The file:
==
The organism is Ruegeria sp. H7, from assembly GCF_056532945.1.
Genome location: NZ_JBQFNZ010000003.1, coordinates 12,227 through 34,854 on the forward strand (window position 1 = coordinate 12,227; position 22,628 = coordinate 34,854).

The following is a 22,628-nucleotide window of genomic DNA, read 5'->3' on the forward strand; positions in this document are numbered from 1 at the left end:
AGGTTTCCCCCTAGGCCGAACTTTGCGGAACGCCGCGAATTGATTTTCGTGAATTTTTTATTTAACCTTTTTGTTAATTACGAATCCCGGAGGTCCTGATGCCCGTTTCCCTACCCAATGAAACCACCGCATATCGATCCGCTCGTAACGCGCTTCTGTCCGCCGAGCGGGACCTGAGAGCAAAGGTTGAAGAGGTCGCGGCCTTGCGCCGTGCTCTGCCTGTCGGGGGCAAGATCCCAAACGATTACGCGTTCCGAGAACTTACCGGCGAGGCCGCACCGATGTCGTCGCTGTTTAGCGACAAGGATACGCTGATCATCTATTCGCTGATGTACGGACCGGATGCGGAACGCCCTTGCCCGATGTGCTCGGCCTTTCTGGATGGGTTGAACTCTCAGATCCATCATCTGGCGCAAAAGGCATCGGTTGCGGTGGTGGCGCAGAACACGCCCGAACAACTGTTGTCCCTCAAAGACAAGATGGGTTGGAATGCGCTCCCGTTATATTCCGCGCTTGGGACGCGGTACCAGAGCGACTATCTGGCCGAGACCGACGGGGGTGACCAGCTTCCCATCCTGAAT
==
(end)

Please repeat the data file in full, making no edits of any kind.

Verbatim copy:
The organism is Ruegeria sp. H7, from assembly GCF_056532945.1.
Genome location: NZ_JBQFNZ010000003.1, coordinates 12,227 through 34,854 on the forward strand (window position 1 = coordinate 12,227; position 22,628 = coordinate 34,854).

The following is a 22,628-nucleotide window of genomic DNA, read 5'->3' on the forward strand; positions in this document are numbered from 1 at the left end:
AGGTTTCCCCCTAGGCCGAACTTTGCGGAACGCCGCGAATTGATTTTCGTGAATTTTTTATTTAACCTTTTTGTTAATTACGAATCCCGGAGGTCCTGATGCCCGTTTCCCTACCCAATGAAACCACCGCATATCGATCCGCTCGTAACGCGCTTCTGTCCGCCGAGCGGGACCTGAGAGCAAAGGTTGAAGAGGTCGCGGCCTTGCGCCGTGCTCTGCCTGTCGGGGGCAAGATCCCAAACGATTACGCGTTCCGAGAACTTACCGGCGAGGCCGCACCGATGTCGTCGCTGTTTAGCGACAAGGATACGCTGATCATCTATTCGCTGATGTACGGACCGGATGCGGAACGCCCTTGCCCGATGTGCTCGGCCTTTCTGGATGGGTTGAACTCTCAGATCCATCATCTGGCGCAAAAGGCATCGGTTGCGGTGGTGGCGCAGAACACGCCCGAACAACTGTTGTCCCTCAAAGACAAGATGGGTTGGAATGCGCTCCCGTTATATTCCGCGCTTGGGACGCGGTACCAGAGCGACTATCTGGCCGAGACCGACGGGGGTGACCAGCTTCCCATCCTGAAT